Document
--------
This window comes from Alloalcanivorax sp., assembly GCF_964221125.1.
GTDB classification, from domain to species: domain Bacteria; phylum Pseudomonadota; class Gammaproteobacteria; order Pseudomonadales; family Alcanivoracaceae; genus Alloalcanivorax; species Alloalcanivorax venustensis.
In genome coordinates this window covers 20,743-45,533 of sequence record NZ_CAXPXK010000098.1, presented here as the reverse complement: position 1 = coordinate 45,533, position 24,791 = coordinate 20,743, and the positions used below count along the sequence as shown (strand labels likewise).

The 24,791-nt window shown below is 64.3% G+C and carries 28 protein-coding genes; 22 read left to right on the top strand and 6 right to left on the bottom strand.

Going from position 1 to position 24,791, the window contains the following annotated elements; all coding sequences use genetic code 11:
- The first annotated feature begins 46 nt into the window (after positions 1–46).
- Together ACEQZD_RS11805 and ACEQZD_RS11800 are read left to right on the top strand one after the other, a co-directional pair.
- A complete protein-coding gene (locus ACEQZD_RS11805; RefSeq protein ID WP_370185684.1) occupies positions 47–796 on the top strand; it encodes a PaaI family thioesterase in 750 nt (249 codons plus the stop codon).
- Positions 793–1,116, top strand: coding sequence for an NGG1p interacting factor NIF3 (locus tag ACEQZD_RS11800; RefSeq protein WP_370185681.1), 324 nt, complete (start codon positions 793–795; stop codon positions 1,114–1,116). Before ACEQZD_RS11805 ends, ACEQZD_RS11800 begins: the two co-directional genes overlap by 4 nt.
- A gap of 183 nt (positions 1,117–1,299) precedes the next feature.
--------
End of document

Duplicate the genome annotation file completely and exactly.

This window comes from Alloalcanivorax sp., assembly GCF_964221125.1.
GTDB classification, from domain to species: domain Bacteria; phylum Pseudomonadota; class Gammaproteobacteria; order Pseudomonadales; family Alcanivoracaceae; genus Alloalcanivorax; species Alloalcanivorax venustensis.
In genome coordinates this window covers 20,743-45,533 of sequence record NZ_CAXPXK010000098.1, presented here as the reverse complement: position 1 = coordinate 45,533, position 24,791 = coordinate 20,743, and the positions used below count along the sequence as shown (strand labels likewise).

The 24,791-nt window shown below is 64.3% G+C and carries 28 protein-coding genes; 22 read left to right on the top strand and 6 right to left on the bottom strand.

Going from position 1 to position 24,791, the window contains the following annotated elements; all coding sequences use genetic code 11:
- The first annotated feature begins 46 nt into the window (after positions 1–46).
- Together ACEQZD_RS11805 and ACEQZD_RS11800 are read left to right on the top strand one after the other, a co-directional pair.
- A complete protein-coding gene (locus ACEQZD_RS11805; RefSeq protein ID WP_370185684.1) occupies positions 47–796 on the top strand; it encodes a PaaI family thioesterase in 750 nt (249 codons plus the stop codon).
- Positions 793–1,116, top strand: coding sequence for an NGG1p interacting factor NIF3 (locus tag ACEQZD_RS11800; RefSeq protein WP_370185681.1), 324 nt, complete (start codon positions 793–795; stop codon positions 1,114–1,116). Before ACEQZD_RS11805 ends, ACEQZD_RS11800 begins: the two co-directional genes overlap by 4 nt.
- A gap of 183 nt (positions 1,117–1,299) precedes the next feature.